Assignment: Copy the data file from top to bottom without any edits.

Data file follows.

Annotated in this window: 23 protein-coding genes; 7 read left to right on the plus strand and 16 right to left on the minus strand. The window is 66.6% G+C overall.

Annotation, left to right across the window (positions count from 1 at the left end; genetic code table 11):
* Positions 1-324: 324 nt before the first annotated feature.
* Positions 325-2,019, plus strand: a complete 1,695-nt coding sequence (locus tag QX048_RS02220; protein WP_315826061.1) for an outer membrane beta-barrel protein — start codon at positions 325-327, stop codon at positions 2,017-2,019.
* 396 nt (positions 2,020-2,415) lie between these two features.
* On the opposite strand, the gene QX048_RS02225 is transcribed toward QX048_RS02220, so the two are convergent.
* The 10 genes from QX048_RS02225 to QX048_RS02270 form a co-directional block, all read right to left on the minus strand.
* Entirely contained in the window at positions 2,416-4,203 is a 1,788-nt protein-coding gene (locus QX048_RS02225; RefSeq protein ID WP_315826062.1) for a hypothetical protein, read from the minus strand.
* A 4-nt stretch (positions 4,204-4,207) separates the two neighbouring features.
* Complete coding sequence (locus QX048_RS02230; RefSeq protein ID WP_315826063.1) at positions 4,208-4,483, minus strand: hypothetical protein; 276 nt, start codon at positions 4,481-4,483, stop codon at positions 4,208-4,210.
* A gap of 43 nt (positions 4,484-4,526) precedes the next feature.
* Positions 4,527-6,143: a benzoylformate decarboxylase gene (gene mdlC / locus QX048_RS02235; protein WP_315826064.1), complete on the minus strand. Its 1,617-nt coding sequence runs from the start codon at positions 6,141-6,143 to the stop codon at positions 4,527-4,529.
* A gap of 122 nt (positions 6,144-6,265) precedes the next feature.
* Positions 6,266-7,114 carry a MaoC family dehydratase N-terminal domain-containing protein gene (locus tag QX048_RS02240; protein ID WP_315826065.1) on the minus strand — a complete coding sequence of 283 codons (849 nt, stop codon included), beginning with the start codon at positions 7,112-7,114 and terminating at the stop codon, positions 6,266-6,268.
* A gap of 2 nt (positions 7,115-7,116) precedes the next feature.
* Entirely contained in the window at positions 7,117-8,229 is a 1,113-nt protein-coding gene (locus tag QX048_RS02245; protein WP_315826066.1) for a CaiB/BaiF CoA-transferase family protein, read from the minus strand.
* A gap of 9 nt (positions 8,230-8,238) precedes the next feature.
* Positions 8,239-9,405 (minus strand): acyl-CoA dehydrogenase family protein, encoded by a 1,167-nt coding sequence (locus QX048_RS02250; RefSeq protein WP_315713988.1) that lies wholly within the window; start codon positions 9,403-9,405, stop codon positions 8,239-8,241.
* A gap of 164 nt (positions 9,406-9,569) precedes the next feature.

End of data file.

Annotated in this window: 23 protein-coding genes; 7 read left to right on the plus strand and 16 right to left on the minus strand. The window is 66.6% G+C overall.

Annotation, left to right across the window (positions count from 1 at the left end; genetic code table 11):
* Positions 1-324: 324 nt before the first annotated feature.
* Positions 325-2,019, plus strand: a complete 1,695-nt coding sequence (locus tag QX048_RS02220; protein WP_315826061.1) for an outer membrane beta-barrel protein — start codon at positions 325-327, stop codon at positions 2,017-2,019.
* 396 nt (positions 2,020-2,415) lie between these two features.
* On the opposite strand, the gene QX048_RS02225 is transcribed toward QX048_RS02220, so the two are convergent.
* The 10 genes from QX048_RS02225 to QX048_RS02270 form a co-directional block, all read right to left on the minus strand.
* Entirely contained in the window at positions 2,416-4,203 is a 1,788-nt protein-coding gene (locus QX048_RS02225; RefSeq protein ID WP_315826062.1) for a hypothetical protein, read from the minus strand.
* A 4-nt stretch (positions 4,204-4,207) separates the two neighbouring features.
* Complete coding sequence (locus QX048_RS02230; RefSeq protein ID WP_315826063.1) at positions 4,208-4,483, minus strand: hypothetical protein; 276 nt, start codon at positions 4,481-4,483, stop codon at positions 4,208-4,210.
* A gap of 43 nt (positions 4,484-4,526) precedes the next feature.
* Positions 4,527-6,143: a benzoylformate decarboxylase gene (gene mdlC / locus QX048_RS02235; protein WP_315826064.1), complete on the minus strand. Its 1,617-nt coding sequence runs from the start codon at positions 6,141-6,143 to the stop codon at positions 4,527-4,529.
* A gap of 122 nt (positions 6,144-6,265) precedes the next feature.
* Positions 6,266-7,114 carry a MaoC family dehydratase N-terminal domain-containing protein gene (locus tag QX048_RS02240; protein ID WP_315826065.1) on the minus strand — a complete coding sequence of 283 codons (849 nt, stop codon included), beginning with the start codon at positions 7,112-7,114 and terminating at the stop codon, positions 6,266-6,268.
* A gap of 2 nt (positions 7,115-7,116) precedes the next feature.
* Entirely contained in the window at positions 7,117-8,229 is a 1,113-nt protein-coding gene (locus tag QX048_RS02245; protein WP_315826066.1) for a CaiB/BaiF CoA-transferase family protein, read from the minus strand.
* A gap of 9 nt (positions 8,230-8,238) precedes the next feature.
* Positions 8,239-9,405 (minus strand): acyl-CoA dehydrogenase family protein, encoded by a 1,167-nt coding sequence (locus QX048_RS02250; RefSeq protein WP_315713988.1) that lies wholly within the window; start codon positions 9,403-9,405, stop codon positions 8,239-8,241.
* A gap of 164 nt (positions 9,406-9,569) precedes the next feature.